Satisfaction with counseling among black males in transition from the foster care system

Lionel D. Scott, Michelle R. Munson, Tony White

Research output: Contribution to journalArticlepeer-review


Using the Multidimensional Adolescent Satisfaction Scale (Garland, Saltzman, & Aarons, 2000), satisfaction with counseling and associated variables were examined among Black males (n = 47) transitioning from the foster care system. Potential associated variables assessed were foster care custody status, counseling status, diagnosis of major depression and disruptive behavior disorder based DSM-IV criteria, history of placement in congregate care settings, attitudes toward mental health services, stigma beliefs, and masculine norms. Results from simultaneous multiple regression analysis showed that attitudes toward mental health services contributed significantly to satisfaction with counseling. Specifically, Black males who expressed more positive attitudes toward mental health services in terms of confidence in mental health professionals and the therapeutic process reported greater satisfaction. Implications and future research directions are discussed.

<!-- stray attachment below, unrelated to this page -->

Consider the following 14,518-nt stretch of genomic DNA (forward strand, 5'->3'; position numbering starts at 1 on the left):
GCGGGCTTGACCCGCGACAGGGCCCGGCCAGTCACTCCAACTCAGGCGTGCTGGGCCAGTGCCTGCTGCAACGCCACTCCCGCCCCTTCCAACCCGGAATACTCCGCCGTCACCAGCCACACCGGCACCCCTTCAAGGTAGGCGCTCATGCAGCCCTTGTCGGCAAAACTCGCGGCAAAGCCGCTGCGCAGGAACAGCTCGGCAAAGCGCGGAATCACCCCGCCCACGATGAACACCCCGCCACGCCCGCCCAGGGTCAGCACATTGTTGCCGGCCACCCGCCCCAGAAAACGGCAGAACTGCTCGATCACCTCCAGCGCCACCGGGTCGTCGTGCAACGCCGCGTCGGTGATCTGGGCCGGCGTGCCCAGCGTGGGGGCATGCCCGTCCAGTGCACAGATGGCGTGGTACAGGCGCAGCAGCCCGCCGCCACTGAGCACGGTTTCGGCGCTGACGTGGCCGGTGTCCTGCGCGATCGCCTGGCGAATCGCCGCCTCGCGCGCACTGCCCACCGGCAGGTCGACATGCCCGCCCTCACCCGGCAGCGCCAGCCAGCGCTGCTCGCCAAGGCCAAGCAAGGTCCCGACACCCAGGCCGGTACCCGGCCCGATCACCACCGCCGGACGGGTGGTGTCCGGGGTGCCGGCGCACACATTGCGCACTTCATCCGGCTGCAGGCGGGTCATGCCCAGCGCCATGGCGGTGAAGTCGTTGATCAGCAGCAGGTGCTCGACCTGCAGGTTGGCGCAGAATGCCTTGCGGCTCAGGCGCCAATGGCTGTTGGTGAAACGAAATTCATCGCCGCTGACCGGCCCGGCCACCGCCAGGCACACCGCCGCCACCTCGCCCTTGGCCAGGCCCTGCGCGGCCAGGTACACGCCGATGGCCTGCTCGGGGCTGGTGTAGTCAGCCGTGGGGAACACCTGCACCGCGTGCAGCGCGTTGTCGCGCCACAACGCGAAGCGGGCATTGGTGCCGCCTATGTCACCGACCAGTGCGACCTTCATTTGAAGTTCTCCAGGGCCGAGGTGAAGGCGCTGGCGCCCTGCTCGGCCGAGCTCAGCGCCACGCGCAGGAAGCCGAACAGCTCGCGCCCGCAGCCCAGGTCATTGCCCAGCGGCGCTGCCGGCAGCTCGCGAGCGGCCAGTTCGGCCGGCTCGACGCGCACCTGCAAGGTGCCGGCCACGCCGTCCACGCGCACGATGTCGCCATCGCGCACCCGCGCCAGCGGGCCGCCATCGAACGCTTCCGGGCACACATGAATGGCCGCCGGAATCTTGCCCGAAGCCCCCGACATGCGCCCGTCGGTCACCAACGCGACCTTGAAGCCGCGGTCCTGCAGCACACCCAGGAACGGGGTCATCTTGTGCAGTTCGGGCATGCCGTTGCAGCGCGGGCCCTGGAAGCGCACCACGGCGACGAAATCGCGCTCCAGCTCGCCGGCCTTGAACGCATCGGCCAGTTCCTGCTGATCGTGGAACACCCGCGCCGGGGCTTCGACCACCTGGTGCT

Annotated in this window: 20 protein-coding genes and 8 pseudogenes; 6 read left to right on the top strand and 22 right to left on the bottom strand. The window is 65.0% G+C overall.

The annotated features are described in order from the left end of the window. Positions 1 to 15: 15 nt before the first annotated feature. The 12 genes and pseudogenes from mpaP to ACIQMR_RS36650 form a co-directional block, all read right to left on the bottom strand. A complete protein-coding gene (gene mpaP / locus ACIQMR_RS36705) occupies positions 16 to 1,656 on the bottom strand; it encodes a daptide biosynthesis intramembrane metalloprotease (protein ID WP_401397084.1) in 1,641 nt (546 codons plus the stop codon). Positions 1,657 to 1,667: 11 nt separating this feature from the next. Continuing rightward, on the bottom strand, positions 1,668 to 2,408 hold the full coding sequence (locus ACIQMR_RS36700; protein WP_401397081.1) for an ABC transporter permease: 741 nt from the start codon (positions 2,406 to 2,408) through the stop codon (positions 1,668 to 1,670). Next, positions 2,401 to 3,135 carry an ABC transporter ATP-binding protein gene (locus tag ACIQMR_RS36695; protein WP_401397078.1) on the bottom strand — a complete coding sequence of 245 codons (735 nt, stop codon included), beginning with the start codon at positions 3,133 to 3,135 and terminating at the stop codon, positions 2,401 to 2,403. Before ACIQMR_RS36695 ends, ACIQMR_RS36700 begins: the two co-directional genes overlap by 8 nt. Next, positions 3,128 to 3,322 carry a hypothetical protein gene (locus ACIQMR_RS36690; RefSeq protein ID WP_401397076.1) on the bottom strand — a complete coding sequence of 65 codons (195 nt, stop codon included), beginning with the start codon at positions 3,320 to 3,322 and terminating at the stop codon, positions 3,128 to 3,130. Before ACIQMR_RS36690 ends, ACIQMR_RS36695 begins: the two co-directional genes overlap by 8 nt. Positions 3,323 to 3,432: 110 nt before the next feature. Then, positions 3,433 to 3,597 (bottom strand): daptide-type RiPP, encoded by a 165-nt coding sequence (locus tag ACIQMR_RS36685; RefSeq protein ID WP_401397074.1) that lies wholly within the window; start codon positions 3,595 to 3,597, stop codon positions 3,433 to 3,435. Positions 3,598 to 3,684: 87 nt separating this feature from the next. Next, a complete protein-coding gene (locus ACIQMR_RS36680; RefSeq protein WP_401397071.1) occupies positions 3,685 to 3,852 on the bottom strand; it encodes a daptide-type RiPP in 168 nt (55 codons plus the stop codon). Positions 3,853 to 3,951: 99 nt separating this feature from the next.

Original languageEnglish (US)
Pages (from-to)161-168
Number of pages8
JournalChildren and Youth Services Review
Issue number1
StatePublished - Jan 2009


  • Attitudes toward mental health services
  • Black males
  • Client satisfaction
  • Counseling
  • Foster care

ASJC Scopus subject areas

  • Education
  • Developmental and Educational Psychology
  • Sociology and Political Science


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